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Northern Rockies Skies for March: The Bright Stars of Winter

February 26, 2014

A monthly look at the night skies of the northern Rocky Mountains, written by astronomers Ron Canterna, University of Wyoming; Jay Norris, Challis, Idaho Observatory; and Daryl Macomb, Boise State University.

Winter is a great time to view some of the brightest stars in the night skies. Of the top 10 brightest stars, six can be seen in the early evening this month. Moreover, several in the top 20 also are visible. Here is the list (brightness rank, name, constellation) of bright stars in the March winter sky: 1, Sirius, Canis Major; 4, Arcturus, Bootes; 5, Capella, Aurigae; 6, Rigel, Orion; 7, Procyon, Canis Minoris; 9, Betelgeuse, Orion; 13, Aldebaran, Taurus; 16, Pollux, Gemini; 20, Regulus, Leo; and 22, Castor, Gemini.

So, check your sky map for March and locate these bright wonders. Don’t get them confused with Jupiter, which lies in Gemini this month. See if you can pick out this giant planet.

Planet Alert: Jupiter is on the meridian right after sunset in the constellation Gemini. Venus is the morning star. Mars rises around 11 p.m. and can be seen throughout the entire night.

The big news, the first day of spring is March 20. Let’s hope spring weather arrives.

March Interest: Great Debates: The Gamma-Ray Burst Distance Scale

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From their discovery in 1967, until the mid-1990s, the distance scale to gamma-ray bursts (GRBs) was nearly unconstrained. Upwards of 100 theories had been proposed, placing the burst sources anywhere from the cometary Oort Cloud (assumed to exist beyond but attending our solar system) up to cosmological distances of billions of light-years.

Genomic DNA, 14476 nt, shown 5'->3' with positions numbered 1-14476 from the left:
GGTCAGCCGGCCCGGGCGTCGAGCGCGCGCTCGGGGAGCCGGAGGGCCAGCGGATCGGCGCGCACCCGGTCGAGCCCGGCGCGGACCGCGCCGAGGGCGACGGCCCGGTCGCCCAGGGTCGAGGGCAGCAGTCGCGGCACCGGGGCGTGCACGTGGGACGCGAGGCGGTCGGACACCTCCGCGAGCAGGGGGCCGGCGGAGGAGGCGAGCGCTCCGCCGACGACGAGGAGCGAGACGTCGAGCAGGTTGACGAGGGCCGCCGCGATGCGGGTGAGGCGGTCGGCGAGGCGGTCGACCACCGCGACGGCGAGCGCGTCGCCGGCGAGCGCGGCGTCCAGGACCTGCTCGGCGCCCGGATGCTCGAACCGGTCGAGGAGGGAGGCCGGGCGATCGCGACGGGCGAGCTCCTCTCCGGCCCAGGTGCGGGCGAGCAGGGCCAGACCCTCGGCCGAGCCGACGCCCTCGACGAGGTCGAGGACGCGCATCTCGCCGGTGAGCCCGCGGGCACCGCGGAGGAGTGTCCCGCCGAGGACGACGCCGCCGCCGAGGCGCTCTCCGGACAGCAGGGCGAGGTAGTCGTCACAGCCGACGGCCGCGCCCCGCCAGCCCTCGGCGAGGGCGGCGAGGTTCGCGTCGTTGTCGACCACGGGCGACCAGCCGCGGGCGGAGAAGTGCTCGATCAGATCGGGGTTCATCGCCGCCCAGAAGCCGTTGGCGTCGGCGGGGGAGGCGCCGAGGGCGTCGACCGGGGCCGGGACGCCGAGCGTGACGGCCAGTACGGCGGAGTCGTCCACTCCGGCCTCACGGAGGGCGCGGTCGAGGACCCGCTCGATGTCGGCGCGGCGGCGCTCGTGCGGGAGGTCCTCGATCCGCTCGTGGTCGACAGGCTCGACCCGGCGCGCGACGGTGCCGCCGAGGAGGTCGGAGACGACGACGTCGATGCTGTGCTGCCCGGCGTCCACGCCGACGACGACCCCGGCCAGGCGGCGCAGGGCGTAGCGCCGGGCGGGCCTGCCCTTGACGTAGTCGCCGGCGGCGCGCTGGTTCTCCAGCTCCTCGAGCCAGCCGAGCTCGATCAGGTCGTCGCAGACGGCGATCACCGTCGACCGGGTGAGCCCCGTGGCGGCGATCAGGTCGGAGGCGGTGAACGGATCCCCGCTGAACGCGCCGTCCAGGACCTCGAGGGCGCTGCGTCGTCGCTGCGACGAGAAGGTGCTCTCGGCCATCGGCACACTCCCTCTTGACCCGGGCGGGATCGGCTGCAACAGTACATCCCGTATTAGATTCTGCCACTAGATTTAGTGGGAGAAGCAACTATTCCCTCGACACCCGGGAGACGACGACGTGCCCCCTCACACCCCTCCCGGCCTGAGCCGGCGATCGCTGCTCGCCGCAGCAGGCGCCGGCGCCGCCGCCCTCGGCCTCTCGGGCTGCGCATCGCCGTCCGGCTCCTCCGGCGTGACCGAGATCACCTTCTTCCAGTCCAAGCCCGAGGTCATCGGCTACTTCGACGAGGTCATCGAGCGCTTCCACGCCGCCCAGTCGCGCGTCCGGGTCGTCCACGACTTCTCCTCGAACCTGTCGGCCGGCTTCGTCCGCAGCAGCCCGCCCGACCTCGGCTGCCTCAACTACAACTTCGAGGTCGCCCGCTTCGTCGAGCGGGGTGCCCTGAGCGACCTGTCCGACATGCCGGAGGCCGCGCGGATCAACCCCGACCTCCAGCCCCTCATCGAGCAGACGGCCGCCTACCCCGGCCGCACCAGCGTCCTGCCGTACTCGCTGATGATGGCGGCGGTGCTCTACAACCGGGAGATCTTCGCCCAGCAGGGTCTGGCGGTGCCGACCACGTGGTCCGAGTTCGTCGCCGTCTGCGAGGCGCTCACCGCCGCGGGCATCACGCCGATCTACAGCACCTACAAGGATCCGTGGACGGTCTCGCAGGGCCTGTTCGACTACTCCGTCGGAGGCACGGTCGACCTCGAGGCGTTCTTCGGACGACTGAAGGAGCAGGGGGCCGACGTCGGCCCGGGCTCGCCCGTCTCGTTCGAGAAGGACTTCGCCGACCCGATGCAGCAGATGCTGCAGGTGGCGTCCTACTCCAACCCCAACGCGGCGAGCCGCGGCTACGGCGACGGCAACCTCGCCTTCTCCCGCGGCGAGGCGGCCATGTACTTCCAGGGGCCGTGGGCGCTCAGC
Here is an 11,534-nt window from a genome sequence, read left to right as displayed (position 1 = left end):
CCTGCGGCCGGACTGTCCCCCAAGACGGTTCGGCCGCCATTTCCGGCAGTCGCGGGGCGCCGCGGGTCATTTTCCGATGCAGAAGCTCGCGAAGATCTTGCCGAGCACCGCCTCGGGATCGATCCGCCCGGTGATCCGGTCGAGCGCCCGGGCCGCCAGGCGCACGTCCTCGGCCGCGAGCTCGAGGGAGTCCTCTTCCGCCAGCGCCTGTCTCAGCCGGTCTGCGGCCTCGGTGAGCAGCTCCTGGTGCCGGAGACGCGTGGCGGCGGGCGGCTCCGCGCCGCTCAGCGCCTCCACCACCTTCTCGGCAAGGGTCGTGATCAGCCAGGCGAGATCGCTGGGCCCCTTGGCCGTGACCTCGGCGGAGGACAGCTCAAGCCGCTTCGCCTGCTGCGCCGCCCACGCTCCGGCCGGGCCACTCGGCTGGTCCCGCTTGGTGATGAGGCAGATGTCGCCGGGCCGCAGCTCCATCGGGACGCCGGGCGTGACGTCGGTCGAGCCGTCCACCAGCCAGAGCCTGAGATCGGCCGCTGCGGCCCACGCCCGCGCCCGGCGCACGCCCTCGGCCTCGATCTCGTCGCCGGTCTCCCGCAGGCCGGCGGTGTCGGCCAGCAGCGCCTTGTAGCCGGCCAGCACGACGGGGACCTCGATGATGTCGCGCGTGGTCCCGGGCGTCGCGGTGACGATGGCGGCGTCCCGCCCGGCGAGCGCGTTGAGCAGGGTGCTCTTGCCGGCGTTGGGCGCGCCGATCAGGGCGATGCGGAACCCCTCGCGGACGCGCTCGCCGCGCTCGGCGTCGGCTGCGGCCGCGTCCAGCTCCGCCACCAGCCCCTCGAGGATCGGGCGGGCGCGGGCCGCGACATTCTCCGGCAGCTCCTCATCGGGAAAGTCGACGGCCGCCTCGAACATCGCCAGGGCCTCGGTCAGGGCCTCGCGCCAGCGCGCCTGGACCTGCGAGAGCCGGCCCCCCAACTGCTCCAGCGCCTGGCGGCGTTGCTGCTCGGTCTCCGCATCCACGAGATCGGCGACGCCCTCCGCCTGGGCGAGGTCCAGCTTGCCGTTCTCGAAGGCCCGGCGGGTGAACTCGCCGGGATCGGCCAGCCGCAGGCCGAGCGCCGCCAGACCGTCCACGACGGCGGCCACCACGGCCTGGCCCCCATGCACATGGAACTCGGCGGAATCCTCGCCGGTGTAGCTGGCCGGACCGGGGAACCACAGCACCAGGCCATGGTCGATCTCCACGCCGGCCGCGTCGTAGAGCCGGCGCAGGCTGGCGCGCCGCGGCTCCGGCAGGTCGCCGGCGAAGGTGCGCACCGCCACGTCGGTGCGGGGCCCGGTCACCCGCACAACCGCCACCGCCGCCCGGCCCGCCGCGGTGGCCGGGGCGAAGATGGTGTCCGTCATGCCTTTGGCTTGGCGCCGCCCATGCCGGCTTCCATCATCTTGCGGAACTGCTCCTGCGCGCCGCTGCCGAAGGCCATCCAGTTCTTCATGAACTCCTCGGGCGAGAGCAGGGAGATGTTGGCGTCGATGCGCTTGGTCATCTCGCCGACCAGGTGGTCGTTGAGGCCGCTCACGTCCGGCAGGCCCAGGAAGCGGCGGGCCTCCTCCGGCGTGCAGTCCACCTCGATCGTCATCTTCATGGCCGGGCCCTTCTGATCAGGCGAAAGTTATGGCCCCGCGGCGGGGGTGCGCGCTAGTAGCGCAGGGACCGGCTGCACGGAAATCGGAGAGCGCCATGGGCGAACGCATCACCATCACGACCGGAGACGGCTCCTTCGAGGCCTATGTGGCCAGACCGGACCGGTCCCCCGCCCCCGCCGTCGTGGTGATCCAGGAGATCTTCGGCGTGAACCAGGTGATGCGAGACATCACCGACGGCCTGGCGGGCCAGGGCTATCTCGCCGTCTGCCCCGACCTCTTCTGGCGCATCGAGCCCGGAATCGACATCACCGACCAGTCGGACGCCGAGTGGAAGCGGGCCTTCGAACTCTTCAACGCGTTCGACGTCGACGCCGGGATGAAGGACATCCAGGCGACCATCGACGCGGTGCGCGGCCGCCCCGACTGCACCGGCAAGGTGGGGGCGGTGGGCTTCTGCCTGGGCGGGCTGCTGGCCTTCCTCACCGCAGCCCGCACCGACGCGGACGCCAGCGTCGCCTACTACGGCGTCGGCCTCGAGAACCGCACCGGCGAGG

The primary reason for this uncertainty was that gamma-ray telescopes had very poor angular resolution and, therefore, no connections had been made to objects detected in other parts of the electromagnetic spectrum, such as the visible, where astronomers understood the physics and, therefore, the objects’ distance scales.

To commemorate the 75th anniversary of the great debate on the distance scale of the universe (last month's column), a debate on the GRB distance scale was held at the same venue as the 1920 debate, the Natural History Museum. By that time (1995), the distribution of GRB detections on the sky, being uniform, had effectively eliminated all possible scales except our Milky Way Galaxy's halo and the much more immense scale, the universe at large.

The proponents were Donald Lamb (University of Chicago) supporting the former, and the late Bohdan Paczynski (Princeton) arguing for the cosmological distance scale of the universe.

Lamb's position used physics, including several lines of evidence, now known to be spurious, that high-velocity neutron stars in the galaxy's halo emitted GRBs during magnetic starquakes. Specifically, such magnetic neutron stars could emit repeated GRBs over time without destroying the star, and such repetitions were erroneously thought to have been detected.

Paczynski's argument was entirely geometrical and refrained from employing any specific physical model. Rather, his fundamental position was that all other uniform distributions known in astronomy were for objects at cosmological distances, and that any reasonable halo distribution would exhibit some degree of nonuniformity on the sky.

Two years after this 1995 great debate, the first visual counterpart for a GRB was discovered and real physics brought to bear on the issue. As foreseen by Paczynski, the cosmological distance scale was correct. A new satellite, Swift, dedicated to detecting GRBs and their X-ray and visible wavelength counterparts, was flown.

All of the more than 300 Swift GRBs detected with redshifts measured by ground-based instruments are found at cosmological distances, their progenitors being massive, rapidly rotating worn-out stellar cores that explode (only once) and are briefly, for seconds, the most luminous objects in the universe.

To view this month’s sky chart, click here.

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